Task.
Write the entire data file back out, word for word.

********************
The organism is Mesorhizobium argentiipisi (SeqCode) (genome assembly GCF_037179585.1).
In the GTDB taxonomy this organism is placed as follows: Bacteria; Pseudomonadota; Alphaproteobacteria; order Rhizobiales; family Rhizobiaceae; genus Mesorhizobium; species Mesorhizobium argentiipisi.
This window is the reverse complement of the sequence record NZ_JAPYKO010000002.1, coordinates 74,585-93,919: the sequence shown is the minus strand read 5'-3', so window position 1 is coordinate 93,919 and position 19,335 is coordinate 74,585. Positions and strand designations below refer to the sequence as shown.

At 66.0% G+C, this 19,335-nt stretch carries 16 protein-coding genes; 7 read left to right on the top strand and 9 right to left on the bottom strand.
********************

The organism is Mesorhizobium argentiipisi (SeqCode) (genome assembly GCF_037179585.1).
In the GTDB taxonomy this organism is placed as follows: Bacteria; Pseudomonadota; Alphaproteobacteria; order Rhizobiales; family Rhizobiaceae; genus Mesorhizobium; species Mesorhizobium argentiipisi.
This window is the reverse complement of the sequence record NZ_JAPYKO010000002.1, coordinates 74,585-93,919: the sequence shown is the minus strand read 5'-3', so window position 1 is coordinate 93,919 and position 19,335 is coordinate 74,585. Positions and strand designations below refer to the sequence as shown.

At 66.0% G+C, this 19,335-nt stretch carries 16 protein-coding genes; 7 read left to right on the top strand and 9 right to left on the bottom strand.